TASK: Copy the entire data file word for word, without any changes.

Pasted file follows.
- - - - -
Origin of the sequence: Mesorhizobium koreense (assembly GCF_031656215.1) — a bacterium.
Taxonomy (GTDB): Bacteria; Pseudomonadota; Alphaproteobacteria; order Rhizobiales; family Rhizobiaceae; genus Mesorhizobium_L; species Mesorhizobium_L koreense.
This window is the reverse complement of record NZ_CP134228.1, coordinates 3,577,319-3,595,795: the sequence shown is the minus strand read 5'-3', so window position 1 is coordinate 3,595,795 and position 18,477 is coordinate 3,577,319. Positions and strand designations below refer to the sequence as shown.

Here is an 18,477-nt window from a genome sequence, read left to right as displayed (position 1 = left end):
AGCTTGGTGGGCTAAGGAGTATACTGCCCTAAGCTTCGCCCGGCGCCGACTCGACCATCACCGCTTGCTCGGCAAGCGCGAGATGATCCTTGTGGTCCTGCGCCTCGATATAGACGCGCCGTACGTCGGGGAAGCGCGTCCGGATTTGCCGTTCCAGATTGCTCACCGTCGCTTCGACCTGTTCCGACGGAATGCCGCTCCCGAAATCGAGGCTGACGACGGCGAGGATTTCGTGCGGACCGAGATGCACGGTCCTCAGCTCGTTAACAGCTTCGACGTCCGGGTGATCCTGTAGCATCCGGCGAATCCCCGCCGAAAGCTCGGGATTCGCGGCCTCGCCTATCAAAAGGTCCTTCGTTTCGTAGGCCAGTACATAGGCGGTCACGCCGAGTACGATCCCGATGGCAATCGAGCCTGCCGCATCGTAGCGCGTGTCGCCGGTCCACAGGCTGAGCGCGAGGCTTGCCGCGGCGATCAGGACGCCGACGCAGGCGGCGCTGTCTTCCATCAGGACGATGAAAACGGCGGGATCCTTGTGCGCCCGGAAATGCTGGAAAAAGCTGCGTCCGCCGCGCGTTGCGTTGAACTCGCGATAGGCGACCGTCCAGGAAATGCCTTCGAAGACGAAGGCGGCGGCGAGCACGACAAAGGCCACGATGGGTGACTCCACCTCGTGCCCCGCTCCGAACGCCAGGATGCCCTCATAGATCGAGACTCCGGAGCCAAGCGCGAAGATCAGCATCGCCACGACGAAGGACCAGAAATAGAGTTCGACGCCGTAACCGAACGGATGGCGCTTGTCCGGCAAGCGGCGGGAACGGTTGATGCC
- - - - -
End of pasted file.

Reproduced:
Origin of the sequence: Mesorhizobium koreense (assembly GCF_031656215.1) — a bacterium.
Taxonomy (GTDB): Bacteria; Pseudomonadota; Alphaproteobacteria; order Rhizobiales; family Rhizobiaceae; genus Mesorhizobium_L; species Mesorhizobium_L koreense.
This window is the reverse complement of record NZ_CP134228.1, coordinates 3,577,319-3,595,795: the sequence shown is the minus strand read 5'-3', so window position 1 is coordinate 3,595,795 and position 18,477 is coordinate 3,577,319. Positions and strand designations below refer to the sequence as shown.

Here is an 18,477-nt window from a genome sequence, read left to right as displayed (position 1 = left end):
AGCTTGGTGGGCTAAGGAGTATACTGCCCTAAGCTTCGCCCGGCGCCGACTCGACCATCACCGCTTGCTCGGCAAGCGCGAGATGATCCTTGTGGTCCTGCGCCTCGATATAGACGCGCCGTACGTCGGGGAAGCGCGTCCGGATTTGCCGTTCCAGATTGCTCACCGTCGCTTCGACCTGTTCCGACGGAATGCCGCTCCCGAAATCGAGGCTGACGACGGCGAGGATTTCGTGCGGACCGAGATGCACGGTCCTCAGCTCGTTAACAGCTTCGACGTCCGGGTGATCCTGTAGCATCCGGCGAATCCCCGCCGAAAGCTCGGGATTCGCGGCCTCGCCTATCAAAAGGTCCTTCGTTTCGTAGGCCAGTACATAGGCGGTCACGCCGAGTACGATCCCGATGGCAATCGAGCCTGCCGCATCGTAGCGCGTGTCGCCGGTCCACAGGCTGAGCGCGAGGCTTGCCGCGGCGATCAGGACGCCGACGCAGGCGGCGCTGTCTTCCATCAGGACGATGAAAACGGCGGGATCCTTGTGCGCCCGGAAATGCTGGAAAAAGCTGCGTCCGCCGCGCGTTGCGTTGAACTCGCGATAGGCGACCGTCCAGGAAATGCCTTCGAAGACGAAGGCGGCGGCGAGCACGACAAAGGCCACGATGGGTGACTCCACCTCGTGCCCCGCTCCGAACGCCAGGATGCCCTCATAGATCGAGACTCCGGAGCCAAGCGCGAAGATCAGCATCGCCACGACGAAGGACCAGAAATAGAGTTCGACGCCGTAACCGAACGGATGGCGCTTGTCCGGCAAGCGGCGGGAACGGTTGATGCC